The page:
Charlton D. McIlwain – Black Software: The Internet and Racial Justice, from the AfroNet to Black Lives Matter


Oxford University Press, ISBN-13: 978-0190863845, English, 272 pages, 2019, USA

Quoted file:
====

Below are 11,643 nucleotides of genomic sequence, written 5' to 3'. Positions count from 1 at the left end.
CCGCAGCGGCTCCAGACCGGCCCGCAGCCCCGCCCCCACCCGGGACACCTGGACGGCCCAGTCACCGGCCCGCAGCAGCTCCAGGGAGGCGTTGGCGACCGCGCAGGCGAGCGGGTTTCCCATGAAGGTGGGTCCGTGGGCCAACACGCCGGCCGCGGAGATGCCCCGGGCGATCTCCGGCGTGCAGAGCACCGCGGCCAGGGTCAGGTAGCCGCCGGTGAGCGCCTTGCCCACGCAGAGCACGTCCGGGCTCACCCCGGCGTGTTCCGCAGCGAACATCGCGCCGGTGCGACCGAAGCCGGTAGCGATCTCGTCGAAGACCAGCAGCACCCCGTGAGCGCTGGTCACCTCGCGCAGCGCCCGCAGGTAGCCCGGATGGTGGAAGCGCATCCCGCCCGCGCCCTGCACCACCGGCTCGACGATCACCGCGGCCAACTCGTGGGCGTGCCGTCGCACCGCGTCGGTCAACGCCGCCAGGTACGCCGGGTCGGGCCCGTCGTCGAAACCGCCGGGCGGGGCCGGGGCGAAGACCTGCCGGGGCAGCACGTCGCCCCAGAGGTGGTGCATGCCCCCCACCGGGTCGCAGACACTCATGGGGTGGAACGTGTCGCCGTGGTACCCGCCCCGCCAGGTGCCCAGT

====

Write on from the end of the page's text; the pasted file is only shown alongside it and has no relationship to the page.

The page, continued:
You won’t open the black box and find a simple ‘if statement’ that reads: ‘if this is a person of colour; then discriminate;’. Similarly, if readers of McIlwain’s Black Software are hoping for a quick, ‘woke’ explanation linking racial histories and racist technologies, they may be disappointed. What’s going on here is more complicated. This book is really two stories in one: The first provides a history of key innovations in what the author dubs ‘black software’, from the dawn of the bulletin board and listserv to the present moment, Afronet, NetNoir, the Universal Black Pages and and of course #BlackLivesMatter. The second focuses on the history of technologies for racial profiling, including the database, CAD and predictive policing. McIlwain weaves together these interconnected strands, following the stories of key figures you may never have heard about such as UBP’s Derrick Brown and NetNoir’s Malcolm Caselle and moving between the personal and the political. So too, the text blends more academic and historical texts with an anecdotal voice. This gives the book a hypertextual structure where content dictates form, but sometimes feels like it lacks a coherent narrative. Black Software demonstrates through real world stories how historical exclusions in technology and contemporary issues with computational bias go hand in hand, but in ways that are often difficult to trace and unpick. A must-read for anyone interested in digital technologies and race. Rachel O’Dwyer